The European Commission confirmed its economic outlook for cash-starved Cyprus, doubling its contraction estimate from its previous autumn forecast from 1.7% to 3.5% for the whole of 2013.
"Risks remain important and tilted to the downside," the Commission said, prompting the Finance Ministry in Nicosia to issue a statement whereby the forecast is the same as the one included in the bailout agreement to be signed with Troika of international lenders – EC, the European Central bank and the IMF.
Cyprus applied for financial assistance from the European Stability Mechanism last June, seeking up to 17.5 bln euros, nearly half of which will be used to recapitalise the local banks that have a heavy exposure to Greek government bonds that underwent a massive haircut.
The bailout plan for Cyprus is expected to be agreed on Eurogroup level in March, after the presidential elections on Sunday.
Conclusion of an adjustment programme would be of "paramount importance" in stabilising Cyprus's economy, the Commission added.
"A contraction of 3.5% this year is in line with the government and troika forecasts so it is not unexpected", said Fiona Mullen, Director of Sapienta Economics consultancy.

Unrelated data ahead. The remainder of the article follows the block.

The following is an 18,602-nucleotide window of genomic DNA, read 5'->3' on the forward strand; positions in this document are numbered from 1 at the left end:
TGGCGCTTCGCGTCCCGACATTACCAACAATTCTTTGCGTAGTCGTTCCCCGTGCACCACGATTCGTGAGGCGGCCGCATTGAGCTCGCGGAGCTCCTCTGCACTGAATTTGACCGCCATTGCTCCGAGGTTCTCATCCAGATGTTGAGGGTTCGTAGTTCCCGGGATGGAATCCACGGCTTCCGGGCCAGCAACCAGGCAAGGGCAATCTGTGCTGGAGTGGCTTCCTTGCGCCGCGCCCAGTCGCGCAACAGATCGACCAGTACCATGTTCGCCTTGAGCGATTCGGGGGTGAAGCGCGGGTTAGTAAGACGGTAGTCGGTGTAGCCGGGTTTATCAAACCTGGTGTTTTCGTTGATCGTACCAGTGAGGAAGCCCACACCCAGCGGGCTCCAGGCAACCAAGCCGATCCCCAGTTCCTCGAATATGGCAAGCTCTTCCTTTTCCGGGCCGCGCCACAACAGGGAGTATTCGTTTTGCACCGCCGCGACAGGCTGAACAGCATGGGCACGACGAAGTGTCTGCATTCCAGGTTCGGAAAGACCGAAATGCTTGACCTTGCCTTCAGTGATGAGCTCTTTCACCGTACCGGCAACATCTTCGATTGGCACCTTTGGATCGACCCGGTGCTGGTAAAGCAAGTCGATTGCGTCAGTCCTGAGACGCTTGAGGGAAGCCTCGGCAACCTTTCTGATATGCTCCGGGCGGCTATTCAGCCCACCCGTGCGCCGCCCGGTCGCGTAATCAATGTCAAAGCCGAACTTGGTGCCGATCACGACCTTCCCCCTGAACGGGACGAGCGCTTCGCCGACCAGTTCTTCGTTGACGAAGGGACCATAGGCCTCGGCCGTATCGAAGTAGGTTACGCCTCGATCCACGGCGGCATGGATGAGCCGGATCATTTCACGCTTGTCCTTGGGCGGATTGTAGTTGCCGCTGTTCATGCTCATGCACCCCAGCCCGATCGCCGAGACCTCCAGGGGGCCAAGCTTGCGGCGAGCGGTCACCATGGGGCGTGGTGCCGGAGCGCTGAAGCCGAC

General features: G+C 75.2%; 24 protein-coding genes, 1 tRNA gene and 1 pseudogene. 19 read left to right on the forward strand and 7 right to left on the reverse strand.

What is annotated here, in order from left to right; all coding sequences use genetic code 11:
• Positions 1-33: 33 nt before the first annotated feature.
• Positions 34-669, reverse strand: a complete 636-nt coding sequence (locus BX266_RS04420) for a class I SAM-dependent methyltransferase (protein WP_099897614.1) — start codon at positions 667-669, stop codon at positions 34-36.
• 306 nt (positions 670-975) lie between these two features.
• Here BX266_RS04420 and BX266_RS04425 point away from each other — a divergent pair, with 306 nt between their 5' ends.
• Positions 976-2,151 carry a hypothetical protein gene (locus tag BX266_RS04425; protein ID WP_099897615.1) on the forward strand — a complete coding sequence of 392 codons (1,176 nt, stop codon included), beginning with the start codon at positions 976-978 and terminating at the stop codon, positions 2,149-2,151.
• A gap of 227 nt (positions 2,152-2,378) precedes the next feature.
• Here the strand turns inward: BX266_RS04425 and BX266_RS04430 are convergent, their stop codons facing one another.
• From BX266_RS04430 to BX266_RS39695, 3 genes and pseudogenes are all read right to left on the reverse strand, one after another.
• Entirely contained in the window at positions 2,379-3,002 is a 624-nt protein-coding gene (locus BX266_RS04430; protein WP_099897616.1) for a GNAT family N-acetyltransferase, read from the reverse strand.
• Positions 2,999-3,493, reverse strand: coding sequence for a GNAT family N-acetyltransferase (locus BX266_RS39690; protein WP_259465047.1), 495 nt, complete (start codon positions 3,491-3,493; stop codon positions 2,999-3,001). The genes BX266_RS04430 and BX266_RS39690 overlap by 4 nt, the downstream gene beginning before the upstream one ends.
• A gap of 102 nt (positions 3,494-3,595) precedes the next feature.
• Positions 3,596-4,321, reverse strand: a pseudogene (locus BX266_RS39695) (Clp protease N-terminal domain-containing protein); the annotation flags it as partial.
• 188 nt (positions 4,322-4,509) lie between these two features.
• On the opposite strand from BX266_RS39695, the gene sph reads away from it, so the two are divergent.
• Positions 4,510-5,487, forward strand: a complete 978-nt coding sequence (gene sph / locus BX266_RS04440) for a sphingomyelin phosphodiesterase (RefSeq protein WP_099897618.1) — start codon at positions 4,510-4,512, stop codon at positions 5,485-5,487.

"If the new government can sign a bailout quickly, I actually believe that the worst will be behind us. The rally damaging impact on the economy has been the uncertainty which we have been living with since the Greek haircut."
The Commission winter forecast said that the Cyprus economy was expected to contract by a further 1.3% in 2014.
Bailout talks have dragged on, complicated by debt sustainability concerns, German misgivings about the island's commitment to financial transparency and delayed by a presidential election that has focused on the economic failures of the outgoing communist government.
Out of pocket and shut out of markets since mid-2011, Cyprus has been increasingly relying on short-term expensive borrowing from domestic institutions until aid is released.
Nicos Anastasiades, a pro-bailout candidate who is the favourite to win Sunday's elections, told Reuters in an interview on Thursday he had "sounded out" institutions, including governments, to give Cyprus a bridging loan before the conclusion of a bailout deal.
Much needed fiscal measures introduced by Cyprus in anticipation of a bailout, record-high unemployment and financial sector deleveraging would be affecting output, the Commission said. In addition, uncertainty was a drag on business and consumer confidence.
"The conclusion of a macro-economic adjustment programme would be of paramount importance in stabilising the economy, but risks would remain on both the external environment and the domestic front," it said.
Unemployment was set to worsen further in coming years to 13.7% in 2013, and to 14.2% in 2014.
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